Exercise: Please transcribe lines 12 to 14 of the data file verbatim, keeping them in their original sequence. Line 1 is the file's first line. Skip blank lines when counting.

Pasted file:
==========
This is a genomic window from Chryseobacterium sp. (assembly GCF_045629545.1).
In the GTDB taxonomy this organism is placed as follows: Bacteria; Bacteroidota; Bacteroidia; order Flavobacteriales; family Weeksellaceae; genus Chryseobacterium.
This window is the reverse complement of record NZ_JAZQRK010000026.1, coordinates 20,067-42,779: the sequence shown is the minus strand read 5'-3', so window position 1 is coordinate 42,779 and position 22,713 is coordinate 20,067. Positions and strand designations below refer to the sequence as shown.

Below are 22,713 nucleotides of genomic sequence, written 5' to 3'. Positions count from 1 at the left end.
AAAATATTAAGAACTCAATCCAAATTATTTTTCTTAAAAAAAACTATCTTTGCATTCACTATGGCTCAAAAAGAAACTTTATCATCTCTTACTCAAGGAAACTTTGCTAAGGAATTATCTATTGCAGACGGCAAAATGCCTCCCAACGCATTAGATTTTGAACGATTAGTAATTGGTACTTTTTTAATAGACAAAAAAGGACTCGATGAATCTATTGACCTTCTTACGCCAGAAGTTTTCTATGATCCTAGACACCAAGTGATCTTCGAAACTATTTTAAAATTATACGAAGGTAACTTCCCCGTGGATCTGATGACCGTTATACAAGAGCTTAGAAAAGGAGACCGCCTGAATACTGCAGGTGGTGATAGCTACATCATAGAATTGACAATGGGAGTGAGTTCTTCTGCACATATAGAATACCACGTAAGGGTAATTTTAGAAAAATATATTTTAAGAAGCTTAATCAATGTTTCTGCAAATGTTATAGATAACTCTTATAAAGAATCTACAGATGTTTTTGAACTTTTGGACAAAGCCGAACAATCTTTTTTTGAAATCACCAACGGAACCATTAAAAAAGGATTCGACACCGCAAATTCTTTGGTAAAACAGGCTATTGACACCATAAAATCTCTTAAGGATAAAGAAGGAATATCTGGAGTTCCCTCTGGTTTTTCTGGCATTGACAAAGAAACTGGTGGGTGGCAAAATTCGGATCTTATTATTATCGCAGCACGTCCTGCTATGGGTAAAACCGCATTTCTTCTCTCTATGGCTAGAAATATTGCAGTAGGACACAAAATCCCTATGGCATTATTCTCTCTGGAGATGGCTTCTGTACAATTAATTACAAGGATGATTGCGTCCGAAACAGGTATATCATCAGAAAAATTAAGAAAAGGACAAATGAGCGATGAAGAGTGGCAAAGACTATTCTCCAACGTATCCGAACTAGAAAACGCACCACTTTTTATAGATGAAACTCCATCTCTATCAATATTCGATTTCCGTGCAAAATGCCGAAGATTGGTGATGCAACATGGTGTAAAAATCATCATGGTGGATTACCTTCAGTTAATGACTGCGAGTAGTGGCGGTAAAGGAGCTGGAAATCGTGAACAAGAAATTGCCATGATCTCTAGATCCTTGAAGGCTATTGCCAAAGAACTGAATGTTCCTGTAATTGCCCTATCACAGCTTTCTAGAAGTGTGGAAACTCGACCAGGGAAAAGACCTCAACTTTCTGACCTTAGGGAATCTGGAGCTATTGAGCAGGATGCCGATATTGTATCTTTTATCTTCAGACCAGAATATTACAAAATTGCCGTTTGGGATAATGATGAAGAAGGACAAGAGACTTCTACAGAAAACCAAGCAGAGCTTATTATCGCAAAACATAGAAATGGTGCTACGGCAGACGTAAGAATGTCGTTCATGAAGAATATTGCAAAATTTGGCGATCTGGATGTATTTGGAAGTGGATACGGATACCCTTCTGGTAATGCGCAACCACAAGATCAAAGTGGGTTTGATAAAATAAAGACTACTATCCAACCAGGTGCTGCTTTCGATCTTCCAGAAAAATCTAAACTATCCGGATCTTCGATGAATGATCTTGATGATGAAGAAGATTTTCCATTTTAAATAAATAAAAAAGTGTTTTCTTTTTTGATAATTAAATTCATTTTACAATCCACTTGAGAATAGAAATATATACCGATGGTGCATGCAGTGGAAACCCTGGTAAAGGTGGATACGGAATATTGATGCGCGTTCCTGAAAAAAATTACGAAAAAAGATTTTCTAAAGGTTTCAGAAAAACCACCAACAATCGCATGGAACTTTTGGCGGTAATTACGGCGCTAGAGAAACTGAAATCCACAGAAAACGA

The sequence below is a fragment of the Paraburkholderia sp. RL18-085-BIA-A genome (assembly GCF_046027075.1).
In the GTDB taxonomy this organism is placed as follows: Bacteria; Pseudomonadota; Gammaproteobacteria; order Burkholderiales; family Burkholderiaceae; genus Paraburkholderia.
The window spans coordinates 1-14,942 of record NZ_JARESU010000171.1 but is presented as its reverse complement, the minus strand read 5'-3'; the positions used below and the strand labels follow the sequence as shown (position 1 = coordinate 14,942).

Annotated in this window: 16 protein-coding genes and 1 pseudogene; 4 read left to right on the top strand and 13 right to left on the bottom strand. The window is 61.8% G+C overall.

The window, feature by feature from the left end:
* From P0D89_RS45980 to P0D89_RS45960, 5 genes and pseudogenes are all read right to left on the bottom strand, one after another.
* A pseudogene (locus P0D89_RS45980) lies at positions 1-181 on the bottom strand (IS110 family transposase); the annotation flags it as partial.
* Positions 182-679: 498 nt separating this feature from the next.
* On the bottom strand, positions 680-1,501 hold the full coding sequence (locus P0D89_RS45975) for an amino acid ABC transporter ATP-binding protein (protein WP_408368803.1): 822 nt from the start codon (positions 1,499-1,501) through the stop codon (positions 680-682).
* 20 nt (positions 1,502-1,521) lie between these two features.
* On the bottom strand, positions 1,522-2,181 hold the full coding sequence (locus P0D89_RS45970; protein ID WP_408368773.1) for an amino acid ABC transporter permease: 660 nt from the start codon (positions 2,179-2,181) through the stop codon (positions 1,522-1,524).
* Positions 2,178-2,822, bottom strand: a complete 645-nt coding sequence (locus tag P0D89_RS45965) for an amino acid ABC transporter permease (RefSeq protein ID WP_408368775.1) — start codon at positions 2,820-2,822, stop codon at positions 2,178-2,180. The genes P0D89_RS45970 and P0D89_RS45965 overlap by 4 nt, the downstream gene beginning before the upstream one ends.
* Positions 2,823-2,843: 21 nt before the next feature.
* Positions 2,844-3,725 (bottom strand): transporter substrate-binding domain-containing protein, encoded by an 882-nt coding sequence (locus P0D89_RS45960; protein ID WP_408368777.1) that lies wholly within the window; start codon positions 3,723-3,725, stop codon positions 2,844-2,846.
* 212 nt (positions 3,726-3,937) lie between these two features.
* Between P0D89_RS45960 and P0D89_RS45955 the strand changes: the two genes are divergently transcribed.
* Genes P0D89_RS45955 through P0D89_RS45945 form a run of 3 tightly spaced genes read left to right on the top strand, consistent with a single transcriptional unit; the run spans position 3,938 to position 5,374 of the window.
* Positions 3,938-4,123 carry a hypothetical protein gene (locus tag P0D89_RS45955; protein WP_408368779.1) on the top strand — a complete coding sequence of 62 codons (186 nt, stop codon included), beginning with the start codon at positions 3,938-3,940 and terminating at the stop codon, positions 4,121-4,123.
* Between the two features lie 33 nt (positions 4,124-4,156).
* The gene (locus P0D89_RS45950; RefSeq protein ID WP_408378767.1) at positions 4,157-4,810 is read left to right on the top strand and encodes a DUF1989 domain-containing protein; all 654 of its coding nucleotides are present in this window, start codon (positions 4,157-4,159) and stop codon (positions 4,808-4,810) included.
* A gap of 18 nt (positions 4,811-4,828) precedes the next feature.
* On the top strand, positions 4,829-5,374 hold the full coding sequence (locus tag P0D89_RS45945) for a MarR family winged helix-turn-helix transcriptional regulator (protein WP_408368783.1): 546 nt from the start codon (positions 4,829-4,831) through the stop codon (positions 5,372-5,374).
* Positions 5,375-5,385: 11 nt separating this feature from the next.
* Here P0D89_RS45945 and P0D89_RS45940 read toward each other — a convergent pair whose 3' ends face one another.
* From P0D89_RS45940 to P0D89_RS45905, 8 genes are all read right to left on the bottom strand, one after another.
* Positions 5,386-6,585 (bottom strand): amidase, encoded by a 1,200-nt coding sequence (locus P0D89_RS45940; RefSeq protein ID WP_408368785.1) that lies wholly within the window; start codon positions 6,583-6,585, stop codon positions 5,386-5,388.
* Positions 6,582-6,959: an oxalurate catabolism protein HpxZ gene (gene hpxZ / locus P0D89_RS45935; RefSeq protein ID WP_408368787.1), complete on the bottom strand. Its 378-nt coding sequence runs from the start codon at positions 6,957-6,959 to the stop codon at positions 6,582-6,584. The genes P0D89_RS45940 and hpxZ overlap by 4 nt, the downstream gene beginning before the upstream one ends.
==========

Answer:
* A pseudogene (locus P0D89_RS45980) lies at positions 1-181 on the bottom strand (IS110 family transposase); the annotation flags it as partial.
* Positions 182-679: 498 nt separating this feature from the next.
* On the bottom strand, positions 680-1,501 hold the full coding sequence (locus P0D89_RS45975) for an amino acid ABC transporter ATP-binding protein (protein WP_408368803.1): 822 nt from the start codon (positions 1,499-1,501) through the stop codon (positions 680-682).